The Internal Revenue Service has increased the maximum pre-tax contribution limit for 401(k) and 403(b) retirement plans, most 457 plans, and the federal government’s Thrift Savings Plan by $500, from $16,500 to $17,000, as a result of cost-of-living adjustments.

The IRS noted Thursday that many of the pension plan limitations will change for 2012 because the increase in the cost-of-living index met the statutory thresholds that trigger their adjustment. However, other limitations will remain unchanged. 

The IRS said the catch-up contribution limit for those aged 50 and over remains unchanged at $5,500.

The Social Security Administration announced a COLA increase on Wednesday, giving beneficiaries a 3.6 percent increase in annual benefits, so the average retiree can expect an extra $512 in annual benefits in 2012, increasing on average from $14,232 to $14,744. Based on that increase, the maximum amount of earnings subject to the Social Security tax will increase to $110,100 from $106,800.  Of the estimated 161 million workers who will pay Social Security taxes in 2012, approximately 10 million of them will pay higher taxes as a result of the increase in the taxable maximum, according to Social Security.

The IRS said the deduction for taxpayers making contributions to a traditional IRA is phased out for singles and heads of household who are covered by a workplace retirement plan and have modified adjusted gross incomes between $58,000 and $68,000, up from $56,000 and $66,000 in 2011. 

For married couples filing jointly, in which the spouse who makes the IRA contribution is covered by a workplace retirement plan, the income phase-out range is $92,000 to $112,000, an increase from $90,000 to $110,000.  For an IRA contributor who is not covered by a workplace retirement plan and is married to someone who is covered, the deduction is phased out if the couple’s income is between $173,000 and $183,000, up from $169,000 and $179,000.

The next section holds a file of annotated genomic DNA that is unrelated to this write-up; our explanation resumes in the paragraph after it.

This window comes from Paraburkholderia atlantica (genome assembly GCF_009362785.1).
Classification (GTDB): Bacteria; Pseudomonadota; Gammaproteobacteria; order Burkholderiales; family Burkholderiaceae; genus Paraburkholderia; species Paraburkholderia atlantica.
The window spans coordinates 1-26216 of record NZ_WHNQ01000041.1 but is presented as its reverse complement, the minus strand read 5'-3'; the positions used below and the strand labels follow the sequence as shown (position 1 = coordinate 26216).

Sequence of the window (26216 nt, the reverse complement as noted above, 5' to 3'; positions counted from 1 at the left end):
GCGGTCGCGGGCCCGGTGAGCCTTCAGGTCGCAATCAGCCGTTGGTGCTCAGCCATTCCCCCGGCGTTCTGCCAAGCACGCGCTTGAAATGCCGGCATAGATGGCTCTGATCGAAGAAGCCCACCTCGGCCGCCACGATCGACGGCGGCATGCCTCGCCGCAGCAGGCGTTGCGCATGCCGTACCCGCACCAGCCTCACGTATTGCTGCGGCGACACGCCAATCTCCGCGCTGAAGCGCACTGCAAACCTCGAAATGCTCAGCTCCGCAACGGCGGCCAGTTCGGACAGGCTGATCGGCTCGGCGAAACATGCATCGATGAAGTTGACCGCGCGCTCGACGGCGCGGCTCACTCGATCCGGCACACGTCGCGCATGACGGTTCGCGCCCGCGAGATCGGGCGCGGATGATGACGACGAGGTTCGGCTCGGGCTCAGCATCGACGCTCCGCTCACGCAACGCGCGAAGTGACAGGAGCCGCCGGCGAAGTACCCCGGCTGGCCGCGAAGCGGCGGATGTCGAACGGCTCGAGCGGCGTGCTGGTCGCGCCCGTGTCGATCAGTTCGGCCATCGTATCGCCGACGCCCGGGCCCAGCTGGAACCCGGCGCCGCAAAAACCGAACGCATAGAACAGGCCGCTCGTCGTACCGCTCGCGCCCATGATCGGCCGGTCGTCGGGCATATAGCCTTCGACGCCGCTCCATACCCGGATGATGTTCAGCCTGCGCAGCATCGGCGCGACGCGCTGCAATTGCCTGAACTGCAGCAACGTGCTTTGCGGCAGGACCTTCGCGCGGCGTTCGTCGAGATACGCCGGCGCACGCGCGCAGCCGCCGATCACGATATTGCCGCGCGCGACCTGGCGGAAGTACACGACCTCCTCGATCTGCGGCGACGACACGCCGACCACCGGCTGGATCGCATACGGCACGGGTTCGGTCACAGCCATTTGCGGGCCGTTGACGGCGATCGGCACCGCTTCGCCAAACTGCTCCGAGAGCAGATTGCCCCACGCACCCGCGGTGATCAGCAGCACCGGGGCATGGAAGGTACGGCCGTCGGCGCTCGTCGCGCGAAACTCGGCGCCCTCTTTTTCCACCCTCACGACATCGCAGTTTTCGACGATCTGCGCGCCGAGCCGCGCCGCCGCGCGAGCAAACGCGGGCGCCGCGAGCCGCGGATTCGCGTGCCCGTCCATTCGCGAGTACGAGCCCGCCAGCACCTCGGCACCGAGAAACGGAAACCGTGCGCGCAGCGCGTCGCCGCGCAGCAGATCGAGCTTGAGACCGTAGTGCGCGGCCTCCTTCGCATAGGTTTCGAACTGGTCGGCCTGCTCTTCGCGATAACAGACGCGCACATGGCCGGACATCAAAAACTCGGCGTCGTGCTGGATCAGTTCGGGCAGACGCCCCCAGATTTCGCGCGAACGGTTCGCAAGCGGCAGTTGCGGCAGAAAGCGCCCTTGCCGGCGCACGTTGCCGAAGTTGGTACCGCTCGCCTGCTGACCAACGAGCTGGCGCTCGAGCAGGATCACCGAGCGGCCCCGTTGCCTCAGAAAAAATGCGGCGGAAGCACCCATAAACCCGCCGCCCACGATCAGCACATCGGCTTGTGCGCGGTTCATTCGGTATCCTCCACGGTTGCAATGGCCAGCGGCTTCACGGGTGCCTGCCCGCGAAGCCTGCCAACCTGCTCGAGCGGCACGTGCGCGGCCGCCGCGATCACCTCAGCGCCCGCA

The AGI phase-out range for taxpayers making contributions to a Roth IRA is $173,000 to $183,000 for married couples filing jointly, up from $169,000 to $179,000 in 2011.  For singles and heads of household, the income phase-out range is $110,000 to $125,000, up from $107,000 to $122,000.  For a married individual filing a separate return who is covered by a retirement plan at work, the phase-out range remains $0 to $10,000.

The AGI limit for the saver’s credit (also known as the retirement savings contributions credit) for low-and moderate-income workers is $57,500 for married couples filing jointly, up from $56,500 in 2011; $43,125 for heads of household, up from $42,375; and $28,750 for married individuals filing separately and for singles, up from $28,250.

For more information on the COLA changes, the IRS has provided a table here.

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